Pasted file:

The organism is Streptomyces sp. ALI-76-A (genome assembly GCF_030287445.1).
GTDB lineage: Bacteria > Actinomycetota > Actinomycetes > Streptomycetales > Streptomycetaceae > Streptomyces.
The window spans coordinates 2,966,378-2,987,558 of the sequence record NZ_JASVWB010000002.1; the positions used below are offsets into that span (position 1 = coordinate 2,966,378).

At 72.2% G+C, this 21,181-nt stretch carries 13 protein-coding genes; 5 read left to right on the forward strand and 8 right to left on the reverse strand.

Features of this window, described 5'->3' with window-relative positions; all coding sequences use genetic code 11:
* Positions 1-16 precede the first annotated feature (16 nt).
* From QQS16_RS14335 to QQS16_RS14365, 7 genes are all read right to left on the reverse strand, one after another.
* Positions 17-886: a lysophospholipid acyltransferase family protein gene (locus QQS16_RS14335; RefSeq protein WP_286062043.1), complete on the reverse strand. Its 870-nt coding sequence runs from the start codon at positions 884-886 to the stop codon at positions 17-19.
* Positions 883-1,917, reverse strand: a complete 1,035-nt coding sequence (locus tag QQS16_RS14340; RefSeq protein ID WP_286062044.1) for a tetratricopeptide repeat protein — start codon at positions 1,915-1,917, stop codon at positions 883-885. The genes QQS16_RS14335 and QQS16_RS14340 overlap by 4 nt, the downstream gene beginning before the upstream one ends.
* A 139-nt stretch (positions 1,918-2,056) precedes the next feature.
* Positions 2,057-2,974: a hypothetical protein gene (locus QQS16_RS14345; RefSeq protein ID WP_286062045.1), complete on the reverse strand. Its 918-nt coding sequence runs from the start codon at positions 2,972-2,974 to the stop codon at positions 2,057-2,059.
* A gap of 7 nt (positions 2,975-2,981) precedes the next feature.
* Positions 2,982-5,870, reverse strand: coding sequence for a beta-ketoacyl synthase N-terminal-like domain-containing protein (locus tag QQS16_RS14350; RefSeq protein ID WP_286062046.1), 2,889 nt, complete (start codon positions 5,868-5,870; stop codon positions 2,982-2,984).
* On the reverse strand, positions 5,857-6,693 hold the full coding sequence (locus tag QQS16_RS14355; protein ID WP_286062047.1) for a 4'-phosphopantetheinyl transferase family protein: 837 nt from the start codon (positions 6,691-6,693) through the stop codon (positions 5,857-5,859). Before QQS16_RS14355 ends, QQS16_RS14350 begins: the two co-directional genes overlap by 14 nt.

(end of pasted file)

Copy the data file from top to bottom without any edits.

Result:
The organism is Streptomyces sp. ALI-76-A (genome assembly GCF_030287445.1).
GTDB lineage: Bacteria > Actinomycetota > Actinomycetes > Streptomycetales > Streptomycetaceae > Streptomyces.
The window spans coordinates 2,966,378-2,987,558 of the sequence record NZ_JASVWB010000002.1; the positions used below are offsets into that span (position 1 = coordinate 2,966,378).

At 72.2% G+C, this 21,181-nt stretch carries 13 protein-coding genes; 5 read left to right on the forward strand and 8 right to left on the reverse strand.

Features of this window, described 5'->3' with window-relative positions; all coding sequences use genetic code 11:
* Positions 1-16 precede the first annotated feature (16 nt).
* From QQS16_RS14335 to QQS16_RS14365, 7 genes are all read right to left on the reverse strand, one after another.
* Positions 17-886: a lysophospholipid acyltransferase family protein gene (locus QQS16_RS14335; RefSeq protein WP_286062043.1), complete on the reverse strand. Its 870-nt coding sequence runs from the start codon at positions 884-886 to the stop codon at positions 17-19.
* Positions 883-1,917, reverse strand: a complete 1,035-nt coding sequence (locus tag QQS16_RS14340; RefSeq protein ID WP_286062044.1) for a tetratricopeptide repeat protein — start codon at positions 1,915-1,917, stop codon at positions 883-885. The genes QQS16_RS14335 and QQS16_RS14340 overlap by 4 nt, the downstream gene beginning before the upstream one ends.
* A 139-nt stretch (positions 1,918-2,056) precedes the next feature.
* Positions 2,057-2,974: a hypothetical protein gene (locus QQS16_RS14345; RefSeq protein ID WP_286062045.1), complete on the reverse strand. Its 918-nt coding sequence runs from the start codon at positions 2,972-2,974 to the stop codon at positions 2,057-2,059.
* A gap of 7 nt (positions 2,975-2,981) precedes the next feature.
* Positions 2,982-5,870, reverse strand: coding sequence for a beta-ketoacyl synthase N-terminal-like domain-containing protein (locus tag QQS16_RS14350; RefSeq protein ID WP_286062046.1), 2,889 nt, complete (start codon positions 5,868-5,870; stop codon positions 2,982-2,984).
* On the reverse strand, positions 5,857-6,693 hold the full coding sequence (locus tag QQS16_RS14355; protein ID WP_286062047.1) for a 4'-phosphopantetheinyl transferase family protein: 837 nt from the start codon (positions 6,691-6,693) through the stop codon (positions 5,857-5,859). Before QQS16_RS14355 ends, QQS16_RS14350 begins: the two co-directional genes overlap by 14 nt.